The Longest Road: : Overland in Search of America, from Key West to the Arctic Ocean by Philip Caputo.
Standing on a wind-scoured island off the Alaskan coast, Philip Caputo marveled that its Inupiat Eskimo schoolchildren pledge allegiance to the same flag as the children of Cuban immigrants in Key West, six thousand miles away. And a question began to take shape: How does the United States, peopled by every race on earth, remain united? Caputo resolved that one day he’d drive from the nation’s southernmost point to the northernmost point reachable by road, talking to Americans about their lives and asking how they would answer his question.
In Forty-one False Starts, Janet Malcolm brings together essays published over the course of several decades (largely in “The New Yorker “and “The New York””Review of Books”) that reflect her preoccupation with artists and their work. Her subjects are painters, photographers, writers, and critics. She explores Bloomsbury’s obsessive desire to create things visual “and “literary; the “passionate collaborations” behind Edward Weston’s nudes; and the character of the German art photographer Thomas Struth, who is “haunted by the Nazi past,” yet whose photographs have “a lightness of spirit.” In “The Woman Who Hated Women,” Malcolm delves beneath the “onyx surface” of Edith Wharton’s fiction, while in “Advanced Placement” she relishes the black comedy of the Gossip Girl novels of Cecily von Zeigesar. In “Salinger’s Cigarettes,” Malcolm writes that “the pettiness, vulgarity, banality, and vanity that few of us are free of, and thus can tolerate in others, are like ragweed for Salinger’s helplessly uncontaminated heroes and heroines.” “Over and over,” as Ian Frazier writes in his introduction, “she has demonstrated that nonfiction–a book of reporting, an article in a magazine, something we see every day–can rise to the highest level of literature.”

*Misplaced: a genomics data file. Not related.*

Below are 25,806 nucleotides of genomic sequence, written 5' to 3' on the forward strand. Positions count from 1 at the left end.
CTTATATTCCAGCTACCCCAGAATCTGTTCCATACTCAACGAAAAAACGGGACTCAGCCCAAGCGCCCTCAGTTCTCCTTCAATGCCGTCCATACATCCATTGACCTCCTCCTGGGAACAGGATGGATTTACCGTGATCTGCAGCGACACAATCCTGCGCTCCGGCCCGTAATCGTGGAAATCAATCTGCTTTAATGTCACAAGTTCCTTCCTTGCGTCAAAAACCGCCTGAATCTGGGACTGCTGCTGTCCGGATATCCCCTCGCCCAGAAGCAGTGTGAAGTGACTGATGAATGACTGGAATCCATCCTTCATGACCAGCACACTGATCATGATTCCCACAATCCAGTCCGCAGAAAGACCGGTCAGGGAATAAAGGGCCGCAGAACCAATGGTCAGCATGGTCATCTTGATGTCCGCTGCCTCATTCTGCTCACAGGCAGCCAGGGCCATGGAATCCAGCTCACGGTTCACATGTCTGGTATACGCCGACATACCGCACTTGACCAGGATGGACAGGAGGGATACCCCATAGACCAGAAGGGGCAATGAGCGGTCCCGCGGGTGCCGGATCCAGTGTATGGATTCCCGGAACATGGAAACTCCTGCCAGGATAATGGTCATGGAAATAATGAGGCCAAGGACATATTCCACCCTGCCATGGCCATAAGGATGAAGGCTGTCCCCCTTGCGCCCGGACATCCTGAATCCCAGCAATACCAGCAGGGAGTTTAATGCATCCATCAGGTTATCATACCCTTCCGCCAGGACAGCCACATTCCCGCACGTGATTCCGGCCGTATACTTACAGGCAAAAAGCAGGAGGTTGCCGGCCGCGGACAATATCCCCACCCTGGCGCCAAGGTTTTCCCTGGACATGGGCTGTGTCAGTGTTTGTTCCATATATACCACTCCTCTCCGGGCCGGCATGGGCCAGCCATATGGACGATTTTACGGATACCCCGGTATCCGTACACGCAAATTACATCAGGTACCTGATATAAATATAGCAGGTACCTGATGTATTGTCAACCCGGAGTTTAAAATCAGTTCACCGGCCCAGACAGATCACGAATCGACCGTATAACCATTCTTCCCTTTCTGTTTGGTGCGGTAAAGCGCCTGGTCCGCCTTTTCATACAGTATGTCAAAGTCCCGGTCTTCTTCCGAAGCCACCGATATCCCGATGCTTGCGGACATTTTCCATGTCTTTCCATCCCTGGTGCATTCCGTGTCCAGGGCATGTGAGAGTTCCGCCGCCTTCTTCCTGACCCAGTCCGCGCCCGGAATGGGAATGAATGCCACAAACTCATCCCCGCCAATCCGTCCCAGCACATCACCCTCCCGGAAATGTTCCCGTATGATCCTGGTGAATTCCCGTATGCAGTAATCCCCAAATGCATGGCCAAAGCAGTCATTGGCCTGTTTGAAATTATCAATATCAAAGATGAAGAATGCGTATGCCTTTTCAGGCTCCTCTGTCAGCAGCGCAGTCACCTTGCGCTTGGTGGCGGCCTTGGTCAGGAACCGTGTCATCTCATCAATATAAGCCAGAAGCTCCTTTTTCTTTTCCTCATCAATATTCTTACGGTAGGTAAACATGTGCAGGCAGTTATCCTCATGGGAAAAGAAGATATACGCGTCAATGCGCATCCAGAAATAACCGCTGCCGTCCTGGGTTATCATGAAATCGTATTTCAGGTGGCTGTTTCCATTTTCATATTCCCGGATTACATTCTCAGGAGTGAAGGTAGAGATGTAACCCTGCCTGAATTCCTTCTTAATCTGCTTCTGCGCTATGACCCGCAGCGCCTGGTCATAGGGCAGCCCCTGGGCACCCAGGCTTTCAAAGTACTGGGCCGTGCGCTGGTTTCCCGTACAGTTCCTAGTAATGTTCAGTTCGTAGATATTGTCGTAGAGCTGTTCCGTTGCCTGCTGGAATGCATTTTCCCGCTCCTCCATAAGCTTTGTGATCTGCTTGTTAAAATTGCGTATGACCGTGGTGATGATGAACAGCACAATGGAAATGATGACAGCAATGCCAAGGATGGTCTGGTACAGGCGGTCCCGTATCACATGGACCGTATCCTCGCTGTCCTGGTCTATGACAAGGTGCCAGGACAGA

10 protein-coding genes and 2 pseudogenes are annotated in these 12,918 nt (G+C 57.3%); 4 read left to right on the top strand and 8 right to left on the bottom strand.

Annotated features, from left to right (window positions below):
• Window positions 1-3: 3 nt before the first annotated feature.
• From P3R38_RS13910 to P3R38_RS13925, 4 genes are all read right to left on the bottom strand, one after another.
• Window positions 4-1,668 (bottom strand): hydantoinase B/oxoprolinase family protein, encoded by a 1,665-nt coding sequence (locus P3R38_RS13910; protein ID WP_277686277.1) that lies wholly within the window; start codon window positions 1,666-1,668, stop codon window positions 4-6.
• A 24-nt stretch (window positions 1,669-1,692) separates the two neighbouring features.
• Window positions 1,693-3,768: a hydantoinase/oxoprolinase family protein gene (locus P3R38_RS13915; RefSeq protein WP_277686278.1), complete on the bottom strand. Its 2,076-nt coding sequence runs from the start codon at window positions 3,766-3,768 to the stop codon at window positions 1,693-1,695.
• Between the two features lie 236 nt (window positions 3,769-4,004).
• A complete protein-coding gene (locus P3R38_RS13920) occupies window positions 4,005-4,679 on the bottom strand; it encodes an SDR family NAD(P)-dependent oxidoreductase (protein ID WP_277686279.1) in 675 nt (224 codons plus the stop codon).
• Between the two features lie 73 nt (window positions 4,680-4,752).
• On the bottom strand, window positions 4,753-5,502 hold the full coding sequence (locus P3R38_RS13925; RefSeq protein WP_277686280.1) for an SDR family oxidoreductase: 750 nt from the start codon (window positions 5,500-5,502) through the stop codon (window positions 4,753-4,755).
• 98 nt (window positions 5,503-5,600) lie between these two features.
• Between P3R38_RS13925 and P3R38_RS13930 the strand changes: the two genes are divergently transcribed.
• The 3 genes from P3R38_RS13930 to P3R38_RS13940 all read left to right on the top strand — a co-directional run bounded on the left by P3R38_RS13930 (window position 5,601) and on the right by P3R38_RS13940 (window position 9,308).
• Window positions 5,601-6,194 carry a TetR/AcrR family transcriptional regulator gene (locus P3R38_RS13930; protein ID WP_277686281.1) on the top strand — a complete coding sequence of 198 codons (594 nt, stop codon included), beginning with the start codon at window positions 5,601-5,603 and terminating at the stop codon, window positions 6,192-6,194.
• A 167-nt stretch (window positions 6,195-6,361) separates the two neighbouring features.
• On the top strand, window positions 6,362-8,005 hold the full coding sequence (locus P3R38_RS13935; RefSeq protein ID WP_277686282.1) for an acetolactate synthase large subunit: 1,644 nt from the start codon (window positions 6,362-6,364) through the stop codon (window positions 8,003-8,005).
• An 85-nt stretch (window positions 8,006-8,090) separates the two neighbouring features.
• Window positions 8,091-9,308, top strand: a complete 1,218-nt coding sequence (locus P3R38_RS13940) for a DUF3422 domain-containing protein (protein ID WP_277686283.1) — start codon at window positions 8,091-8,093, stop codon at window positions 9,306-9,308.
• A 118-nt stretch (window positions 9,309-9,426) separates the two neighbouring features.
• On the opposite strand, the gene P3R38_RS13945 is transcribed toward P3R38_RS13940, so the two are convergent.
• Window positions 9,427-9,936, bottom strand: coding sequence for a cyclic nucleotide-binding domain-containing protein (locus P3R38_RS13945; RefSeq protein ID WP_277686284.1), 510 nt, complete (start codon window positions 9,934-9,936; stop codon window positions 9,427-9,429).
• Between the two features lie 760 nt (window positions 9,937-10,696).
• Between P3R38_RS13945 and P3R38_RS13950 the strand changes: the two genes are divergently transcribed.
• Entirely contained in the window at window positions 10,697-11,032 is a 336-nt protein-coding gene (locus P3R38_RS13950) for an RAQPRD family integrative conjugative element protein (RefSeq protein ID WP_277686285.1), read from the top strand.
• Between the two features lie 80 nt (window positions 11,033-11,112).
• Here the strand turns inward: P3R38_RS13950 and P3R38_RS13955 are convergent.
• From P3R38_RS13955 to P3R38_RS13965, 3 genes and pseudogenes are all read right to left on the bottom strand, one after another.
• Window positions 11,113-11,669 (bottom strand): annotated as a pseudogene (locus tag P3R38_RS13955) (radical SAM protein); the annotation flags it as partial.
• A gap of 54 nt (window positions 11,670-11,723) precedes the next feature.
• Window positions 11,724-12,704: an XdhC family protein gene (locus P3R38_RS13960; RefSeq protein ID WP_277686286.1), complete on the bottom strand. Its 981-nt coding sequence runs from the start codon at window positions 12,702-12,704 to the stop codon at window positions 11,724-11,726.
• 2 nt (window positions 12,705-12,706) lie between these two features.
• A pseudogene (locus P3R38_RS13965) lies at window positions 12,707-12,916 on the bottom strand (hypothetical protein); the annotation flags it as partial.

Unlearning with Hannah Arendt by Marie Luise Knott
Anchoring its discussion in the themes of translation, forgiveness, dramatization, and even laughter, Unlearning with Hannah Arendt explores the ways in which this iconic political theorist “unlearned” recognized trends and patterns–both philosophical and cultural–to establish a theoretical praxis all her own. Through an analysis of the social context and intellectual influences–Karl Jaspers, Walter Benjamin, and Martin Heidegger–that helped shape Arendt’s process, Knott has formed a historically engaged and incisive contribution to Arendt’s legacy.